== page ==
while (1) {
    P1 = 0x00; // all port bits low
    P1 = 0xFF; // all port bits high
    delay(500); // roughly one-second cycle
    // result - it doesn't work - all 8 outputs work in quasi-bidirectional mode, where they can pull low hard and only pull high weakly

And here’s the resulting ihx (hex) file.


If anyone has any more information on this topic, maybe confirmation that I’m right, or the actual addresses for P1M1 and P1M0 on the STC89 if they do exist, I’d be grateful if they’d leave some comments.







3 responses to “STC89C I/O Ports push-pull”

  1. Hummusprince avatar

    Thank you for this article, I thought that I was going insane…
    I did check it out logically – STC MCUs have a rather nasty habit to return the lower address byte when unimplemented addresses are read.

    So I’ve written some code that toggle the value of certain SFR – One that we know that exists, one that should not exist, and our SFRs in question.
    Then I’ve read their values through serial port, each is toggled a few times.
    The interesting part is something like this:

    __sfr __at 0x91 P1M1; //In question
    __sfr __at 0x92 P1M0; //In question
    __sfr __at 0xfb RND; //Should not exist, random address
    __sfr __at 0xa9 SADDR; //Does exist

    //UART read code into “buffer” here…

    //Repeat that several times in a loop
    *buffer++ = P1M1;
    *buffer++ = P1M0;
    *buffer++ = RND;
    *buffer++ = SADDR;

    //Send “buffer” through uart here…

    Guess what I got?
    The reads from 0xFB returned 0xFB constantly, as expected.
    The reads from SADDR returned 0x00 and 0xff alternately, as expected.
    The reads from P1M1 and P1M0 returned… yeah, 0x91 and 0x92 respectively.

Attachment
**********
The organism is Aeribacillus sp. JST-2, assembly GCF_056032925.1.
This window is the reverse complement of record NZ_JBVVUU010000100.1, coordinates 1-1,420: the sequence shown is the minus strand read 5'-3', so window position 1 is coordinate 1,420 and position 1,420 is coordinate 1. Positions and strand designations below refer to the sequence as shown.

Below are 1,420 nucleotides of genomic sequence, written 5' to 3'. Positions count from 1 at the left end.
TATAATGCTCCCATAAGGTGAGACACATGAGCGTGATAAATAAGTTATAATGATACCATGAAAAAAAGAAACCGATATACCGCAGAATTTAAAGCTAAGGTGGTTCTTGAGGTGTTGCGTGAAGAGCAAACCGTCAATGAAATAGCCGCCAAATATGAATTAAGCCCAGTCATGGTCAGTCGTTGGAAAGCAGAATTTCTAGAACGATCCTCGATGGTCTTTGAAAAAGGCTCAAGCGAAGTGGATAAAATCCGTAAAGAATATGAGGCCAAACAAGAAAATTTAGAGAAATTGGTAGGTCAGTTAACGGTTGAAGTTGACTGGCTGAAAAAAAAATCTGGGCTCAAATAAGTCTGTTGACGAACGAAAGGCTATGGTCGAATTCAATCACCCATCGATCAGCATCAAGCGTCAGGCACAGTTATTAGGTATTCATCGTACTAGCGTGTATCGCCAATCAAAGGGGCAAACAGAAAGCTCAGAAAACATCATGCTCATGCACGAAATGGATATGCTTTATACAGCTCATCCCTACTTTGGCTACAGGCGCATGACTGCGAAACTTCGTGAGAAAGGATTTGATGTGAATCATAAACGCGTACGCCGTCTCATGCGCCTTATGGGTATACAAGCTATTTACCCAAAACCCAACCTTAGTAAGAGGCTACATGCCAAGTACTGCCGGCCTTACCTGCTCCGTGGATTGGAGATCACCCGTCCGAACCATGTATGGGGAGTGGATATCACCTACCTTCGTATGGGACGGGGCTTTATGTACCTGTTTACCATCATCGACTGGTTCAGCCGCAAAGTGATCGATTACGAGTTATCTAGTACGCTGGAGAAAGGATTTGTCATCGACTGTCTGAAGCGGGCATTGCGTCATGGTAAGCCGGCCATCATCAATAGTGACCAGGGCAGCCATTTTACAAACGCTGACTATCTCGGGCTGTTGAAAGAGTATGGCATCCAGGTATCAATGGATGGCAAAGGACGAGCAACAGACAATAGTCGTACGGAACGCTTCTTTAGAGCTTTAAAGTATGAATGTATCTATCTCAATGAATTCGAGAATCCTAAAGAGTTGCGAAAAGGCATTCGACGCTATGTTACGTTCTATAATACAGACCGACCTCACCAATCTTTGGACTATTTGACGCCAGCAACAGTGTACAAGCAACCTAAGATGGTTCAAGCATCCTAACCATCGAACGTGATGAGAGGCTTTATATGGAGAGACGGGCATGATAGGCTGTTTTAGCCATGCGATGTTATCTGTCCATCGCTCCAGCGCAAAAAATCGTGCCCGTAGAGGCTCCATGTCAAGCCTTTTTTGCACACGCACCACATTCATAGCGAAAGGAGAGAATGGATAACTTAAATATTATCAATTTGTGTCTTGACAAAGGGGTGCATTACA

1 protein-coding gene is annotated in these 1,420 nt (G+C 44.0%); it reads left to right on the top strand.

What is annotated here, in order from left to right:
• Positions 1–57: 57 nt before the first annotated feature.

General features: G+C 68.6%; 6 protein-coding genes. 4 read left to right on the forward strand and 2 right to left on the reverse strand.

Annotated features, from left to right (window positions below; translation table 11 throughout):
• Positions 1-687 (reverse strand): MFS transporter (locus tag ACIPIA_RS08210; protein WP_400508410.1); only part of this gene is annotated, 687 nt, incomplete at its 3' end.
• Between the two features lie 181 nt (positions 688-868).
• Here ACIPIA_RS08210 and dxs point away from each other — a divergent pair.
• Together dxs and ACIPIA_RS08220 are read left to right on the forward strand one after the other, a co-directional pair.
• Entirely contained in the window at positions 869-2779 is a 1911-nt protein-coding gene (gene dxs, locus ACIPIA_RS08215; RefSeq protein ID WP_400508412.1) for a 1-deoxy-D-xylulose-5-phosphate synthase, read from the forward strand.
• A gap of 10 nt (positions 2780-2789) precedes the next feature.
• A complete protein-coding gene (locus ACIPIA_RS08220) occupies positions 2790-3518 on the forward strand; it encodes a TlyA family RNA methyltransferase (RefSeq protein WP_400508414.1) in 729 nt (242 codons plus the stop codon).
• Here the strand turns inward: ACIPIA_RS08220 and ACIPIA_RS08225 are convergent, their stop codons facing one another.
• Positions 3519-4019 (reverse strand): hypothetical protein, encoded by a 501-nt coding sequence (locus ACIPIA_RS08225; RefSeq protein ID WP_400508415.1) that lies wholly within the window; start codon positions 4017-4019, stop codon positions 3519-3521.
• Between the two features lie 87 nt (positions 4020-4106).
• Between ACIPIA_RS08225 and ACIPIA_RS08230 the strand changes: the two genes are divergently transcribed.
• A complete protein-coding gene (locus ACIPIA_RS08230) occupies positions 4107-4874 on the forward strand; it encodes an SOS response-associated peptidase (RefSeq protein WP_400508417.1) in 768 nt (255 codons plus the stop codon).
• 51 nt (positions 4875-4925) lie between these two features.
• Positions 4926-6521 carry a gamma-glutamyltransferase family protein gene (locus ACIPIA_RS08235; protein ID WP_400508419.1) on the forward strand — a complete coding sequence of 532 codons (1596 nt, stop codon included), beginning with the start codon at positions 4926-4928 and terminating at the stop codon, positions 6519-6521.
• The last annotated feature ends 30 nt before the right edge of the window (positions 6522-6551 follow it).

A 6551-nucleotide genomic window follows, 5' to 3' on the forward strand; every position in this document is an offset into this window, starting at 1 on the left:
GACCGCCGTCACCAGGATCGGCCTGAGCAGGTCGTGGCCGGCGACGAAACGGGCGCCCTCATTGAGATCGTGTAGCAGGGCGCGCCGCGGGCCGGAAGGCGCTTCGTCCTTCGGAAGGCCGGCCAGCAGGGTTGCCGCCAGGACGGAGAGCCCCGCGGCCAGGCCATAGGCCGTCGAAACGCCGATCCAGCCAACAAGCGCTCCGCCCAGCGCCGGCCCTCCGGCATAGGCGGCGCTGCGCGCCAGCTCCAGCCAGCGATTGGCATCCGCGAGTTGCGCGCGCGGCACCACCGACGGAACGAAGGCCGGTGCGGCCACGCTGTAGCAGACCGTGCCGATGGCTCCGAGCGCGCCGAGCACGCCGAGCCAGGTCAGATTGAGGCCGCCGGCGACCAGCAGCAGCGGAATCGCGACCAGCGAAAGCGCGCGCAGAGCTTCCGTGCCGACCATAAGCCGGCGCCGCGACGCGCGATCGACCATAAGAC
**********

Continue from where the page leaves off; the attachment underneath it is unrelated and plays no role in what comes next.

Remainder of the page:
So probably there’s no control over GPIO modes of STC89 after all, bummer.
    Could use that test to find other SFRs though. Didn’t bother.

    Thanks for proving me sane,

    1. ceptimus avatar

      Thanks for checking it out and letting me know. I’ve written programs for the more modern STC 8051-style chips – the STC12, STC15, and STC8 for example. They all do have the enhanced modes for their GPIO ports – plus, of course, they also have other enhancements and run much faster. If you’re thinking of starting an 8051-based project using an STC micro, I’d recommend choosing one of those.

      The STC89 range is still fine if you’re not looking for great performance, and just want a basic chip that implements the classic 8051-style behavior (and the STC89, like the STC8, STC15, and STC12, does have a convenient ISP bootloader for programming): the only problem with the STC89, is that the GPIO ports don’t fully work as described in the (English) datasheet.

      1. Hummusprince avatar

        I’m using an STC89 to make a programmer for AT89C51 chips.
        The programmer can be later bootstrapped to run on a AT89C51 on it’s own, but until the programmer works I use an STC89 that I can easily program.

        I have used the STC8 and 15 before, they’re quite nice and handy 🙂